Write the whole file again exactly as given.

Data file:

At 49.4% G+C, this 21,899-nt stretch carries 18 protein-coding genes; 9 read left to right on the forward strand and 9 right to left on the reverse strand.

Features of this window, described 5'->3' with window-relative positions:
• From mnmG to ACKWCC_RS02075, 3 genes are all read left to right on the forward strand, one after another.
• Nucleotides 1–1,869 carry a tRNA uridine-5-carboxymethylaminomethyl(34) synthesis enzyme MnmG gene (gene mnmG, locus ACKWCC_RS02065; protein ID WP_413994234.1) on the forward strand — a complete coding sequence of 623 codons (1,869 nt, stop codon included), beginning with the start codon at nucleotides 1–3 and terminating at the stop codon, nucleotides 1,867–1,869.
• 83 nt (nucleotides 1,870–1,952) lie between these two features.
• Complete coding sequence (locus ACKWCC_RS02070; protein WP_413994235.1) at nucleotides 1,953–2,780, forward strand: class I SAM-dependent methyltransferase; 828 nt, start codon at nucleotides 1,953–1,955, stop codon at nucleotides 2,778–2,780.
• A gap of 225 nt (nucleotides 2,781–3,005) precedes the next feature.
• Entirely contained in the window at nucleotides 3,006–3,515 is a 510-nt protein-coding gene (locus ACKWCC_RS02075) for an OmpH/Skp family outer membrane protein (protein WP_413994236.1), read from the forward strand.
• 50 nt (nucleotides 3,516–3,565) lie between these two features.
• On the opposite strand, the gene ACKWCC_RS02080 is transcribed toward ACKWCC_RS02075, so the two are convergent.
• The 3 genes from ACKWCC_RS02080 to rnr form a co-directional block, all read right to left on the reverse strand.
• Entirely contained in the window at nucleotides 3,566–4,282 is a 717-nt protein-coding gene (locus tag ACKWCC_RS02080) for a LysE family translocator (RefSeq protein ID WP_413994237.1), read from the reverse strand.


At 49.4% G+C, this 21,899-nt stretch carries 18 protein-coding genes; 9 read left to right on the forward strand and 9 right to left on the reverse strand.

Features of this window, described 5'->3' with window-relative positions:
• From mnmG to ACKWCC_RS02075, 3 genes are all read left to right on the forward strand, one after another.
• Nucleotides 1–1,869 carry a tRNA uridine-5-carboxymethylaminomethyl(34) synthesis enzyme MnmG gene (gene mnmG, locus ACKWCC_RS02065; protein ID WP_413994234.1) on the forward strand — a complete coding sequence of 623 codons (1,869 nt, stop codon included), beginning with the start codon at nucleotides 1–3 and terminating at the stop codon, nucleotides 1,867–1,869.
• 83 nt (nucleotides 1,870–1,952) lie between these two features.
• Complete coding sequence (locus ACKWCC_RS02070; protein WP_413994235.1) at nucleotides 1,953–2,780, forward strand: class I SAM-dependent methyltransferase; 828 nt, start codon at nucleotides 1,953–1,955, stop codon at nucleotides 2,778–2,780.
• A gap of 225 nt (nucleotides 2,781–3,005) precedes the next feature.
• Entirely contained in the window at nucleotides 3,006–3,515 is a 510-nt protein-coding gene (locus ACKWCC_RS02075) for an OmpH/Skp family outer membrane protein (protein WP_413994236.1), read from the forward strand.
• 50 nt (nucleotides 3,516–3,565) lie between these two features.
• On the opposite strand, the gene ACKWCC_RS02080 is transcribed toward ACKWCC_RS02075, so the two are convergent.
• The 3 genes from ACKWCC_RS02080 to rnr form a co-directional block, all read right to left on the reverse strand.
• Entirely contained in the window at nucleotides 3,566–4,282 is a 717-nt protein-coding gene (locus tag ACKWCC_RS02080) for a LysE family translocator (RefSeq protein ID WP_413994237.1), read from the reverse strand.